Divers have entered a cave in northern Thailand to retrieve the last four members of a football team and their coach on what rescuers hope will be the final day of the mission to free them.
Rescue workers and divers are using the break to rest and prepare for the next phase of the grueling operation, which Osotthanakorn said involves some of the hardest diving in the world. On Monday, four more were rushed to a hospital.
The latest rescue operation began at about 10.08am local time (1.08pm AEST).
Four boys and their football coach are waiting to make the long and arduous journey out of the cave complex. Torrential rainfall and flooding cut off their escape route and prevented rescuers from finding them for nearly 10 days.
The four who were rescued previously were taken to a hospital in Chiang Rai for evaluation.
To date, each rescued boy has been escorted through the labyrinthine cave by two divers, each of them holding an oxygen tank that feeds to the survivor's mask. Authorities have said the mission could take up to four days to complete and heavy rain is forecast in the coming days.
The rescue effort has already claimed the life of one Navy Seal diver who ran out of oxygen in the cave on Friday. "But if the rain god doesn't help, then it could be challenging", Narongsak said.
Heavy rain started falling as soon as the four were removed from the cave.
The CEO of Tesla and SpaceX was - if his Twitter and Instagram accounts are to be believed - in Thailand on Monday touring the cave where a team of 12 soccer players, aged 11 to 16, became stuck with their coach on June 23.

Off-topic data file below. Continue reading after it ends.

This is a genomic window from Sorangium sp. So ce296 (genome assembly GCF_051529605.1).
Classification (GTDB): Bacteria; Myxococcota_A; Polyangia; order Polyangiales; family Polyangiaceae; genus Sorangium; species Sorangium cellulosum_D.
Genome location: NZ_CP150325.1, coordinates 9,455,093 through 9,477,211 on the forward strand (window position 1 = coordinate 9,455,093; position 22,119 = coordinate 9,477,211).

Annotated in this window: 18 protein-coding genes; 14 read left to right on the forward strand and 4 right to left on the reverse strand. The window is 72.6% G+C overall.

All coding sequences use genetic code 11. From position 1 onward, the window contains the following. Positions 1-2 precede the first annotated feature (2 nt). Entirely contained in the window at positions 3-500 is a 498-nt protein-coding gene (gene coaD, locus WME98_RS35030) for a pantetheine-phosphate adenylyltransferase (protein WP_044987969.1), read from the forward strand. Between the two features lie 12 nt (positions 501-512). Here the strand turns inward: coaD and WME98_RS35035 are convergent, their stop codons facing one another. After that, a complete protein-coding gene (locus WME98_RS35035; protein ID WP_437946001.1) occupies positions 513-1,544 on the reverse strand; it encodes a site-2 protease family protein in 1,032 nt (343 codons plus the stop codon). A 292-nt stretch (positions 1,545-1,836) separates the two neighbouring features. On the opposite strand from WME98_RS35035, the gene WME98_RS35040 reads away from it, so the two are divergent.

"They can watch on TV", he said.
For the five still stranded, it's been 17 days since they've been outside. There was some rain on Sunday, which caused some water to go into the cave, but officials were able to pump an nearly equal amount of water out.
The first group has reportedly been allowed to eat chocolate and bread after requesting it.
It is unclear how much weight the boys lost during the ordeal.
Divers involved in the rescue described treacherous conditions, with fast-moving shallow water passing through very narrow passages. But officials decided "the risk of leaving them there was greater". "The equipment they brought to help us is not practical with our mission", the publication also quoted him as saying.
Divers have gone in for the second rescue attempt, Thai officials said. It takes several hours. Chiang Rai province's acting governor, Narongsak Osatanakorn, who is in charge of the rescue, voiced confidence on Monday in the ongoing operation, provided the weather doesn't worsen. A fresh operation to save the remaining five people was launched on Tuesday.
Health officials say the eight rescued so far are in good physical and mental health but more tests are being carried out. They're now recovering in hospital and are said to be "healthy".
Positive medical reports on the rescued group further fuelled the sense of joy and optimism. "Everyone please give us moral support", Mr Narongsak said, to big applause from those present. He said it was out of respect for the families whose sons were still trapped in the cave.
Authorities will likely look for signs of Histoplasmosis, also known as "cave disease", an infection caused by breathing in spores of a fungus often found in bird and bat droppings, according to the Mayo Clinic.